"In order to establish an experimental method for examining glycolipids’aggregate state and function, we utilized PEG-modified lipids that are easy to obtain at the very beginning. We struggled to find the most suitable conditions for sample preparation and AFM observation of the lipid bilayer membrane containing PEG-modified lipids. The results differed greatly in comparison to expectations, especially due to the fact that the recessed areas grew relative to the increase in concentration of PEG-modified lipids. Thinking there might have been a mistake, we repeated the experiment and confirmed its reproducibility. Intuitively, it may seem unlikely that the region with bulky molecules appears lower with AFM, but when the assembled state of the polymer and the basic principles of AFM are considered, this is actually very reasonable.

“ The Eureka moment for our joint experimental group with Kanazawa University came when we observed how the concave-convex properties of the surface reversed after switching to FM-AFM” explains the main author, Yasuhiro Kakimoto. Mr. Kakimoto is currently enrolled in a doctoral course at Toyohashi University of Technlogy, as a part of the Program for Leading Graduate Schools organized by the Ministry of Education, Culture, Sports, Science and Technology.

Fig.2 Force-dependent topography of the PEG-lipid-rich domain.

The research team leader, Associate Professor Ryugo Tero said ”In order to understand the functions of biomolecules at a molecular level, it is vital to comprehend the appearance of soft molecules, such as lipids and proteins, which fluctuate in water. In fact, some evidence from experimental areas containing many glycolipids being observed at a lower level with AM-AFM has been obtained over roughly the past 10 years in several systems. Although repulsion due to fluctuation of hydrophilic parts was only a hypothesis, this study has confirmed its validity. The crucial breakthroughs in this study were achieved thanks to Professor Fukuma’s state-of-the-art FM-AFM instrument (Figure 2), which made a key contribution to this joint research accomplishing magnificent results.”

The principle of domain formation due to interactions with hydrophilic polymer chains identified as a result of this research has been found to share commonalities with glycolipids in the cell membrane. Our research team is of the opinion that this principle will assist with the understanding of the mechanism of cell recognition and signal transfers related with the aggregate state of glycolipids and membrane proteins. Furthermore, the findings from the experiments, in which bulky objects can appear sunken-in depending on the conditions, will be valuable for the many researchers analyzing biological molecules underwater through atomic force microscopy. In addition, PEGs have the effect of suppressing nonspecific adsorptions such as proteins, etc., and can also be utilized in bio-interfaces and drug delivery. The formation and force response of PEG-rich clusters and domains are expected to have a pervasive effect also in these fields.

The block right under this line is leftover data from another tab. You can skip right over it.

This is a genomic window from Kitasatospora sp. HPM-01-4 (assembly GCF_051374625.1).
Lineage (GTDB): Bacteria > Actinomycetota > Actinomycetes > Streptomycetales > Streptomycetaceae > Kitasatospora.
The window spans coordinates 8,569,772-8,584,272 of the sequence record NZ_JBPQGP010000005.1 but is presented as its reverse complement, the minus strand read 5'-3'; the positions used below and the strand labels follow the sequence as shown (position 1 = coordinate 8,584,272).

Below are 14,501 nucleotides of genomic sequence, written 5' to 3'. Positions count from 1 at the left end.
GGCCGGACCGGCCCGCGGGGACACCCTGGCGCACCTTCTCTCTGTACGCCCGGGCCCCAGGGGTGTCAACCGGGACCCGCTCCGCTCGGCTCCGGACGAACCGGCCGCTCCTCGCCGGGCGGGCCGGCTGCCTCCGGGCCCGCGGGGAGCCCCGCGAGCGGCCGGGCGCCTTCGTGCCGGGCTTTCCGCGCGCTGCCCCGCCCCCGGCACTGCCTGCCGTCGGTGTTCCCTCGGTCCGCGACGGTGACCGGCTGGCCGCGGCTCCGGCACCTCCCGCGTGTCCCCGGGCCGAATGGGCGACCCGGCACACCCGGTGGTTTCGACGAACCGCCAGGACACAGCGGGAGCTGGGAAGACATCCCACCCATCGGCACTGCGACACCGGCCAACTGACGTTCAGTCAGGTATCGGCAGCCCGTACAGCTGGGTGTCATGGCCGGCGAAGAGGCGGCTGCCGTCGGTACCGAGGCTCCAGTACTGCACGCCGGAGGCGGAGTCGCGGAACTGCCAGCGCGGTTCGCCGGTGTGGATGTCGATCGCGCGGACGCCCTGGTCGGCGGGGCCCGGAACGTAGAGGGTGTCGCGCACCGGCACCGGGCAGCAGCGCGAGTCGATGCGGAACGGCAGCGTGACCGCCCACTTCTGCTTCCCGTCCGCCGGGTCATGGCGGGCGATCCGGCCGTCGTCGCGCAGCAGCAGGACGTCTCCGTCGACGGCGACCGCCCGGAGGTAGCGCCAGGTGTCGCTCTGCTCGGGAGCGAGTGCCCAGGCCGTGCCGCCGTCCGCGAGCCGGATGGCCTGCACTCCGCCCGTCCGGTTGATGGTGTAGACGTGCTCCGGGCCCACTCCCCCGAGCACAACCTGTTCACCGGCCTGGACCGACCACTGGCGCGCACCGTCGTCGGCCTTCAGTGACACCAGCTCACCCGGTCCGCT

This work was supported by the Japan Society for the Promotion of Science KAKENHI Grant Numbers JP15H03768 and JP15H00893; CREST, Japan Science and Technology Agency (JST) Grant Number JPMJCR14F3; A-STEP, JST. The first author Yasuhiro Kakimoto also received a grant as part of the Program for Leading Graduate Schools run by the Japan Society for the Promotion of Science.


Yasuhiro Kakimoto, Yoshihiro Tachihara, Yoshiaki Okamoto, Keisuke Miyazawa, Takeshi Fukuma, and Ryugo Tero (2018). Morphology and Physical Properties of Hydrophilic-Polymer-Modified Lipids in Supported Lipid Bilayers, Langmuir, 34(24), 7201-7209.


By 手老 龍吾




豊橋技術科学大学の手老龍吾准教授のグループは、親水性高分子のポリエチレングリコール (PEG)で修飾した脂質を含む人工脂質二重膜を、蛍光顕微鏡およびAFMを用いて詳細に調べました。その結果、PEG修飾脂質の濃度に依存してクラスターとドメインの2種類の集合体が形成されること、高濃度で現れるドメインにはほとんど流動性が無いことを明らかにしました。これらの集合体は、脂質の疎水性部位ではなく親水性部位の相互作用で形成されていることを示しました。興味深いことに、AFM観察において、かさ高いはずのPEG修飾脂質ドメインは周囲よりも凹んで観察されました。この理由について、手老准教授は金沢大学の福間剛教授と共同実験を行いました。周波数変調型AFM (FM-AFM)を用い、試料と探針の間の力を精密に制御することで、ほとんど力を印加せずに観察すればPEG修飾脂質ドメインが周囲の脂質膜領域よりも高く観察されることを明らかにしました(図1)。印加される力に依存して親水性高分子鎖の揺らぎによる斥力が変化するため、一般的な振幅変調型AFM (AM-AFM)観察の条件では真の立体構造とは反転した像が現れることが示されました(図2)。




本研究は、日本学術振興会(JSPS)科研費JP15H03768、JP15H00893、科学技術振興機構(JST) CREST (JPMJCR14F3)、JST A-STEPからの支援を受けて行われました。また、筆頭著者の柿本は文部科学省・日本学術振興会の実施する博士課程教育リーディングプログラムの支援を受けました。

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Researcher Profile

Ryugo Tero
Name Ryugo Tero
Affiliation Department of Environmental and Life Sciences
Title Associate Professor
Fields of Research Surface physical chemistry